Omar Rodriguez-Lopez doesn’t know the meaning of taking things slow; the man never stops. With around 30 solo releases alone, the Mars Volta man has put his main band to bed – for now – in favour of Bosnian Rainbows, much to the disappointment of Cedric Bixler-Zavala.
This self-titled debut, then, is to be judged on the band as a whole. Of course, there are shades of Mars Volta but singer Teri Gender Bender is the star of the show, with her proggy, Kate Bush vocals smoothly twisting inside your ear canals. ‘The Eye Fell in Love’ is the catchiest track vocally, while measured guitars swim alongside foreboding synths.
Making sense of the lyrics is a much harder task, and while that might be forgiven in prog circles, it won’t with them much favour elsewhere. ‘Mother, Father, Set Us Free’ is the resonating closer, with the hook “I chose to ignore it/ thinking it was psychological”, possibly the only commercially pleasing aspect of her work.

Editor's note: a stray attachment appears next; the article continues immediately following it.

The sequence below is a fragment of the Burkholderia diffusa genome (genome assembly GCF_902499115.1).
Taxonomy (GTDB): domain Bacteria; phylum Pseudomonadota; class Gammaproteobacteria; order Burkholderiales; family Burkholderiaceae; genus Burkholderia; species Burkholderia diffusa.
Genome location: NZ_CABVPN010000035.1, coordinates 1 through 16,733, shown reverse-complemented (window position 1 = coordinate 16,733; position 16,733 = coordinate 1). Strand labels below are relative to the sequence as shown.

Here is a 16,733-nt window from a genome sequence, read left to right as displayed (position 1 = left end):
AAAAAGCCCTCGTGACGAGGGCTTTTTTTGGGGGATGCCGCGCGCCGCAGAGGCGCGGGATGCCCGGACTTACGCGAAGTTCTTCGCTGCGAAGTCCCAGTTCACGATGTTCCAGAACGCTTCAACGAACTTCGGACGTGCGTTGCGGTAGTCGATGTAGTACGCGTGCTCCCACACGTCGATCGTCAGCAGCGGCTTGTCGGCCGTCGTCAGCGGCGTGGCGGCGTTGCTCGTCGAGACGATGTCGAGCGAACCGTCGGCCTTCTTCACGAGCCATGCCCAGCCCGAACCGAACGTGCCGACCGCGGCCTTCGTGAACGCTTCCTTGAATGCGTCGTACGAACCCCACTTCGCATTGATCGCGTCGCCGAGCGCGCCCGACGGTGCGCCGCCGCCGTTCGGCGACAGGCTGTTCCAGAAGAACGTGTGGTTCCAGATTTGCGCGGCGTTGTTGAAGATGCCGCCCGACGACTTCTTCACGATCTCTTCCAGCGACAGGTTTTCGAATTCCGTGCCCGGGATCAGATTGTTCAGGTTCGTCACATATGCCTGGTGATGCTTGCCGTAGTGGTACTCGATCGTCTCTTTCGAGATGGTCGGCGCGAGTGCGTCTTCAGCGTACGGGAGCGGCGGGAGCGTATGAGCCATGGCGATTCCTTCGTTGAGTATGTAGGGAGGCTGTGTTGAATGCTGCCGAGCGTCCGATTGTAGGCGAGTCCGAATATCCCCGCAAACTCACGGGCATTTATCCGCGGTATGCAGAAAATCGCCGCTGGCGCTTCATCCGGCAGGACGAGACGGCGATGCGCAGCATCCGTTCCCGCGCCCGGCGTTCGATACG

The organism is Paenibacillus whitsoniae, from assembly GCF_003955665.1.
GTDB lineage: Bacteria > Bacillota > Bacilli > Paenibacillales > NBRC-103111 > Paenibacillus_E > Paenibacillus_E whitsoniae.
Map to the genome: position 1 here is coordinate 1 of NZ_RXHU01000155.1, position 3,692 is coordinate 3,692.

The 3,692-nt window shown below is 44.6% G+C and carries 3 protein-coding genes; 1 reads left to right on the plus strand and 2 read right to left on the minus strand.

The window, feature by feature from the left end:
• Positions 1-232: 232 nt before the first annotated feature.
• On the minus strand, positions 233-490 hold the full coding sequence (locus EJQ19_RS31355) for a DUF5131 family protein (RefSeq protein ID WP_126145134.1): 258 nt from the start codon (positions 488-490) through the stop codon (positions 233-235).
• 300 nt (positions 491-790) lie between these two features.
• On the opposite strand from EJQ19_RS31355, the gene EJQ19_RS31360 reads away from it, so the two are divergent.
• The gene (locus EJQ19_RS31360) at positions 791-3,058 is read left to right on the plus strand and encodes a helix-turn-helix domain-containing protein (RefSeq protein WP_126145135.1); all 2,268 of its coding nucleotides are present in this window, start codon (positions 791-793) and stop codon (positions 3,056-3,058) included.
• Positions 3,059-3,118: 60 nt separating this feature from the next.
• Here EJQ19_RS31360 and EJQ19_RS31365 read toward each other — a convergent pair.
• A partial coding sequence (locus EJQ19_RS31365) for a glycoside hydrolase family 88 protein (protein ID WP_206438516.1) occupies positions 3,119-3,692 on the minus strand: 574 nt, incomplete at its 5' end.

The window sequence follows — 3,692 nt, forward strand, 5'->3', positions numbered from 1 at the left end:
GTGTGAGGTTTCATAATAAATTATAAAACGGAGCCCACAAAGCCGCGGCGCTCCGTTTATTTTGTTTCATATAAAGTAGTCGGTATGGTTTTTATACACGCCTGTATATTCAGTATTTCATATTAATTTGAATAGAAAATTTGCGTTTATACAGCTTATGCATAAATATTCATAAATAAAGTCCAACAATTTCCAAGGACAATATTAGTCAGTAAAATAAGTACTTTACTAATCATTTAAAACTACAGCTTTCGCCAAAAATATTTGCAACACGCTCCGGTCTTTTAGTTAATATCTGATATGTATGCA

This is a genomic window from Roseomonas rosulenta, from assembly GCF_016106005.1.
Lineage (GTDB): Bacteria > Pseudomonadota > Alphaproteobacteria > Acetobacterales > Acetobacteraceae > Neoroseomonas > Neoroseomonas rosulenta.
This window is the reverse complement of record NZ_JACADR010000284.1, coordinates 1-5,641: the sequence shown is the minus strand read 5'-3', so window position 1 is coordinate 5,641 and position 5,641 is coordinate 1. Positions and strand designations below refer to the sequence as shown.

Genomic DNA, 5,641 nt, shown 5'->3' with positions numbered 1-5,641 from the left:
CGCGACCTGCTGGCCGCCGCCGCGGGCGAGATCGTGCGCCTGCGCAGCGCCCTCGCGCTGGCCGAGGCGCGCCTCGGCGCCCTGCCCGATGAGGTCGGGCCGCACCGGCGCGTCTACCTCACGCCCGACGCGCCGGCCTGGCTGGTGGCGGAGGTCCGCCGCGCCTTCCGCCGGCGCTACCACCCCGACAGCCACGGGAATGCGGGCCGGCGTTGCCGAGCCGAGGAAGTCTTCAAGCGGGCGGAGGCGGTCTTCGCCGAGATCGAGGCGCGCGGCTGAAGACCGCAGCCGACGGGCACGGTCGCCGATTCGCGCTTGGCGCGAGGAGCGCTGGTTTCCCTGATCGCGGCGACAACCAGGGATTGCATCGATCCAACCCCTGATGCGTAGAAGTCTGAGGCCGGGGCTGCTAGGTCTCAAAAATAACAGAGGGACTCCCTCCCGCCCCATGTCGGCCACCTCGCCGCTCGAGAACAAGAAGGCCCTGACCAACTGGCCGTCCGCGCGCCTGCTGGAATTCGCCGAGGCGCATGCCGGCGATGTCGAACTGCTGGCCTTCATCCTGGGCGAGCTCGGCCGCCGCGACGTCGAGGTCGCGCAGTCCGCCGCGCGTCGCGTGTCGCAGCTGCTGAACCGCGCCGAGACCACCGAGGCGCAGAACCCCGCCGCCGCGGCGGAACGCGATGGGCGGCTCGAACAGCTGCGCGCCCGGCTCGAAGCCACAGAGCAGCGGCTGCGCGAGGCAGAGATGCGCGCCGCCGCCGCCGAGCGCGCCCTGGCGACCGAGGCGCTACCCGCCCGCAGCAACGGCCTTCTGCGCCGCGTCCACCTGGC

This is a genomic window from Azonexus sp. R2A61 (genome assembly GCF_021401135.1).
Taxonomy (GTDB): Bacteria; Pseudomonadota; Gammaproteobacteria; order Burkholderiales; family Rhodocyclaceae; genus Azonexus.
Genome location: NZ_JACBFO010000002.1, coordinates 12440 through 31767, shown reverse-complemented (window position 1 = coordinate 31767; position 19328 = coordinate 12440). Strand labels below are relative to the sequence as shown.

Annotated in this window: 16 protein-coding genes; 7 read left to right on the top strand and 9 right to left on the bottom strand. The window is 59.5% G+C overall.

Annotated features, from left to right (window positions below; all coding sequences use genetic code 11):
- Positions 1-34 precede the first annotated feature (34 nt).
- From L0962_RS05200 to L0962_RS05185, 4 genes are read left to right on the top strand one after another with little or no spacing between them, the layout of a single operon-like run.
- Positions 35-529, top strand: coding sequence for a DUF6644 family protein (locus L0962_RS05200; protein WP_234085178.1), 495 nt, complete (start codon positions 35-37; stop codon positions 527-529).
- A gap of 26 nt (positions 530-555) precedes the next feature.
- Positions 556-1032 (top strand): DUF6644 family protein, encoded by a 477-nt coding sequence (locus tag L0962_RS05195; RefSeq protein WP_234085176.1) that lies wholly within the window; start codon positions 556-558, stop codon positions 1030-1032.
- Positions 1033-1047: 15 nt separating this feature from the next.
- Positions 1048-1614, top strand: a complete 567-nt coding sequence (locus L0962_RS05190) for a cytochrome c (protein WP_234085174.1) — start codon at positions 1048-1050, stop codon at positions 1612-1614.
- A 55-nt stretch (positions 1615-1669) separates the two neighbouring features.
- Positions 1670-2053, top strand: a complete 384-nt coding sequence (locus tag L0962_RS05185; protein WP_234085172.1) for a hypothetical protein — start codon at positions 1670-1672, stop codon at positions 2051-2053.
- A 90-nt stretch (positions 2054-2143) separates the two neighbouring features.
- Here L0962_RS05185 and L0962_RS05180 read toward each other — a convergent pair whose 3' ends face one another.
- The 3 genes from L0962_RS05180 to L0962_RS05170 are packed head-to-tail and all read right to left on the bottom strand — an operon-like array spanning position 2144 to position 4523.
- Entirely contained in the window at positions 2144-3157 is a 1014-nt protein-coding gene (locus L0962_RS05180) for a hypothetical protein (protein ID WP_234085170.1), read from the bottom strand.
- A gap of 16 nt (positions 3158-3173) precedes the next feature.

Experimental jazz is usually how Rodriguez-Lopez’s playing is described, but here he offers more, perhaps giving himself in to the will of the band. Opening track ‘Eli’ shows off the prog-rock style with which he is comfortable, but ‘Morning Sickness’ offers a soulful and funky intro. Although there is nothing too challenging in the playing, the challenge for him might be in creating something more restrained.
There’s plenty to enjoy from a rag-tag band of musicians. They are clearly out to please themselves rather than the listener, but at least you feel it’s a true attempt to create music as a band. For Mars Volta fans, it’s rather more like a dilution of that energy and therefore a slap in the face. Whether this is the band Omar chooses to run with now is of little consequence, since as long as he keeps moving he will be happy.